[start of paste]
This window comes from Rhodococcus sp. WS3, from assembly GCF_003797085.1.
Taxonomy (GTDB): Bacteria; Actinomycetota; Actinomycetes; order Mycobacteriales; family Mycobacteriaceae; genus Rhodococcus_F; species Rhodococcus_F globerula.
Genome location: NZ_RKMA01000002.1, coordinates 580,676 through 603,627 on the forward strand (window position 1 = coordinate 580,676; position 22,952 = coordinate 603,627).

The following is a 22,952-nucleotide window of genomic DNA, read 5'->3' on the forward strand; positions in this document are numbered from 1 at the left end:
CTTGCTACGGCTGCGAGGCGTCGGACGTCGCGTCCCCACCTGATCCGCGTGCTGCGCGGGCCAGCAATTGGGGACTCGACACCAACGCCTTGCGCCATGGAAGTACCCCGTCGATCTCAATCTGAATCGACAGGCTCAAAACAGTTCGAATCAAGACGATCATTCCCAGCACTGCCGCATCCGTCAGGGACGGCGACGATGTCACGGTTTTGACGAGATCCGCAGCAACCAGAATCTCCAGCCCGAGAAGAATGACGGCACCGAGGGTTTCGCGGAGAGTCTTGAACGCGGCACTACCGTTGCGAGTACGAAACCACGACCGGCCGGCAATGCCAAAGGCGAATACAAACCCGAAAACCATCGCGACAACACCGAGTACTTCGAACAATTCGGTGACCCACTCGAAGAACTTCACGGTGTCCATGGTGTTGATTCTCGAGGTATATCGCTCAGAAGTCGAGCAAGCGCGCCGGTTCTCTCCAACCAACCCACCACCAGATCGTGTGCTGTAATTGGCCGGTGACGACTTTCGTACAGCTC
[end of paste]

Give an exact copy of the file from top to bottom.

This window comes from Rhodococcus sp. WS3, from assembly GCF_003797085.1.
Taxonomy (GTDB): Bacteria; Actinomycetota; Actinomycetes; order Mycobacteriales; family Mycobacteriaceae; genus Rhodococcus_F; species Rhodococcus_F globerula.
Genome location: NZ_RKMA01000002.1, coordinates 580,676 through 603,627 on the forward strand (window position 1 = coordinate 580,676; position 22,952 = coordinate 603,627).

The following is a 22,952-nucleotide window of genomic DNA, read 5'->3' on the forward strand; positions in this document are numbered from 1 at the left end:
CTTGCTACGGCTGCGAGGCGTCGGACGTCGCGTCCCCACCTGATCCGCGTGCTGCGCGGGCCAGCAATTGGGGACTCGACACCAACGCCTTGCGCCATGGAAGTACCCCGTCGATCTCAATCTGAATCGACAGGCTCAAAACAGTTCGAATCAAGACGATCATTCCCAGCACTGCCGCATCCGTCAGGGACGGCGACGATGTCACGGTTTTGACGAGATCCGCAGCAACCAGAATCTCCAGCCCGAGAAGAATGACGGCACCGAGGGTTTCGCGGAGAGTCTTGAACGCGGCACTACCGTTGCGAGTACGAAACCACGACCGGCCGGCAATGCCAAAGGCGAATACAAACCCGAAAACCATCGCGACAACACCGAGTACTTCGAACAATTCGGTGACCCACTCGAAGAACTTCACGGTGTCCATGGTGTTGATTCTCGAGGTATATCGCTCAGAAGTCGAGCAAGCGCGCCGGTTCTCTCCAACCAACCCACCACCAGATCGTGTGCTGTAATTGGCCGGTGACGACTTTCGTACAGCTC